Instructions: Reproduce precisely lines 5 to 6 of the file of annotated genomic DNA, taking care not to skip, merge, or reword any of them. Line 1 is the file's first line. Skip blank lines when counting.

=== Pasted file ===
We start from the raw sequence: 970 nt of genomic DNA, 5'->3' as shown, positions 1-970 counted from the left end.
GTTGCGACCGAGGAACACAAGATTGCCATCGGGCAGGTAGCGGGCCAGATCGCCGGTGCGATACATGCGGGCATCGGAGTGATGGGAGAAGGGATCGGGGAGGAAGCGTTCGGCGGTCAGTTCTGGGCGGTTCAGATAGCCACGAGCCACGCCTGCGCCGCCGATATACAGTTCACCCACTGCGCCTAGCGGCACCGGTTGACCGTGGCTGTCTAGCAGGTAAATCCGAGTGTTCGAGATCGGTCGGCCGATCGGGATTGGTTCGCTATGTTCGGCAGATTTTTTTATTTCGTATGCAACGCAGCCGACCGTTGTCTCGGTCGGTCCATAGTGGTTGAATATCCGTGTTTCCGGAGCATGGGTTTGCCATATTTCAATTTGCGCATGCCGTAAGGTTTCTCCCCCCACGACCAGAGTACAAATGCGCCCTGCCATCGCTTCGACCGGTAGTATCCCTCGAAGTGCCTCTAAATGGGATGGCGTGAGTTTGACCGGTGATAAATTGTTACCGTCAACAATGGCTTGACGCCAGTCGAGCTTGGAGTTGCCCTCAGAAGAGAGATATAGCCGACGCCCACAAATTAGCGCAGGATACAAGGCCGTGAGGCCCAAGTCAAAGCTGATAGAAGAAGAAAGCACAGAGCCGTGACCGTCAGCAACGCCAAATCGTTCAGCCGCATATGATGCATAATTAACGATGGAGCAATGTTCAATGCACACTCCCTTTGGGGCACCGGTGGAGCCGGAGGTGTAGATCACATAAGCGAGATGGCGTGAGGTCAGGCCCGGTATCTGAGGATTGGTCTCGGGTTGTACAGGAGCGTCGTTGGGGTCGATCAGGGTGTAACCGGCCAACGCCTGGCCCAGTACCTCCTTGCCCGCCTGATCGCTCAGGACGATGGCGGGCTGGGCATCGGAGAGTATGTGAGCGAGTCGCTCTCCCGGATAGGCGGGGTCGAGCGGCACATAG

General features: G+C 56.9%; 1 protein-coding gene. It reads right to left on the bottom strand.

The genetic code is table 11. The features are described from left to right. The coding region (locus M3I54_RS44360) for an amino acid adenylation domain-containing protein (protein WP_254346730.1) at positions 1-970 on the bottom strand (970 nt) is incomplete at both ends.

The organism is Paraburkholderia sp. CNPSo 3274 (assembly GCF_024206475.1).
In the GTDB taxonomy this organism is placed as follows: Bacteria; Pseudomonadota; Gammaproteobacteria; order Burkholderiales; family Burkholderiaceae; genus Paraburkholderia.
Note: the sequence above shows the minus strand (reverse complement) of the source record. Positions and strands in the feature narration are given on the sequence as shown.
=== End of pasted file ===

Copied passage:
The organism is Paraburkholderia sp. CNPSo 3274 (assembly GCF_024206475.1).
In the GTDB taxonomy this organism is placed as follows: Bacteria; Pseudomonadota; Gammaproteobacteria; order Burkholderiales; family Burkholderiaceae; genus Paraburkholderia.